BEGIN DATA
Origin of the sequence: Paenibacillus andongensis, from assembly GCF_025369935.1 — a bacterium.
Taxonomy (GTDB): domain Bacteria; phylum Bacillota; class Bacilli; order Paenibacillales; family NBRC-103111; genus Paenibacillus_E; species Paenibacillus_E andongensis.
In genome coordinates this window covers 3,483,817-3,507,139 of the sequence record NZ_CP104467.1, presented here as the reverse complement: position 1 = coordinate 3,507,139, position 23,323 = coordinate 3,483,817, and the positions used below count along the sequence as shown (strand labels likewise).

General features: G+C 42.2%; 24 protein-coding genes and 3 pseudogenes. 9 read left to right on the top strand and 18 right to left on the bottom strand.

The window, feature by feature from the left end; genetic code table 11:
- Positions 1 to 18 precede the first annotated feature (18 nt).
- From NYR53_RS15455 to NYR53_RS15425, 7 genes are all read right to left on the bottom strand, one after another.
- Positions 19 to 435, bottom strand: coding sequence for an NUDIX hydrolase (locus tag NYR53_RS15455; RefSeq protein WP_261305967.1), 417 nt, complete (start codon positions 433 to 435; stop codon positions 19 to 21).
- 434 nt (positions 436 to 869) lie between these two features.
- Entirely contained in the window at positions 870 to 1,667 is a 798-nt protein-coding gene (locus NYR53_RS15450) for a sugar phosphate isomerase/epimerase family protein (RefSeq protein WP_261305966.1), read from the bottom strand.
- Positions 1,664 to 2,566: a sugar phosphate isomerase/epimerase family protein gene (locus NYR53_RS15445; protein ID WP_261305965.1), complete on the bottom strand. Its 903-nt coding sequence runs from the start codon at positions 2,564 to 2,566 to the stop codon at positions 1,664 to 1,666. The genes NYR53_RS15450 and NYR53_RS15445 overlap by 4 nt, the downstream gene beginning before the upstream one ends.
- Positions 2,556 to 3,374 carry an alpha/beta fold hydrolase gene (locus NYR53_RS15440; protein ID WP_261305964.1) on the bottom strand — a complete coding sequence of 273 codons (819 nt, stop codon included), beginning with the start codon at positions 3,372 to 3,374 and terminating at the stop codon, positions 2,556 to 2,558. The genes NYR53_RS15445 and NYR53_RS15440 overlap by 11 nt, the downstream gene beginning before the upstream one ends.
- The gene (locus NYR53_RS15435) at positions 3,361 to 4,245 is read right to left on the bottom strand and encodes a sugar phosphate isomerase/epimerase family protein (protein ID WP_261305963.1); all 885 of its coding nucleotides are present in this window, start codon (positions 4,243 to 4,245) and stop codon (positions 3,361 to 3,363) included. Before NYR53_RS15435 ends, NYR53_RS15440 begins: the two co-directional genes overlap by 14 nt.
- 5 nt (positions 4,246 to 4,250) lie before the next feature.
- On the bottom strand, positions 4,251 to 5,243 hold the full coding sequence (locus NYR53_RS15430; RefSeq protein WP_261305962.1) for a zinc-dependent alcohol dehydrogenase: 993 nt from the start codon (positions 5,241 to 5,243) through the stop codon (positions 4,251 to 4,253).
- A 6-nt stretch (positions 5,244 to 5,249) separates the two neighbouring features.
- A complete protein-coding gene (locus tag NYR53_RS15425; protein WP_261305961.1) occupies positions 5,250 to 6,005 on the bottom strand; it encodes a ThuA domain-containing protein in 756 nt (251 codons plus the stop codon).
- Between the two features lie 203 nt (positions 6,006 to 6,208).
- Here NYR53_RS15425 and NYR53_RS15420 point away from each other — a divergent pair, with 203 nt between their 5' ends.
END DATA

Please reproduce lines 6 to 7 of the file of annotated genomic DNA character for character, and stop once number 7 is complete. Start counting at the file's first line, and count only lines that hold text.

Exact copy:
- Positions 1 to 18 precede the first annotated feature (18 nt).
- From NYR53_RS15455 to NYR53_RS15425, 7 genes are all read right to left on the bottom strand, one after another.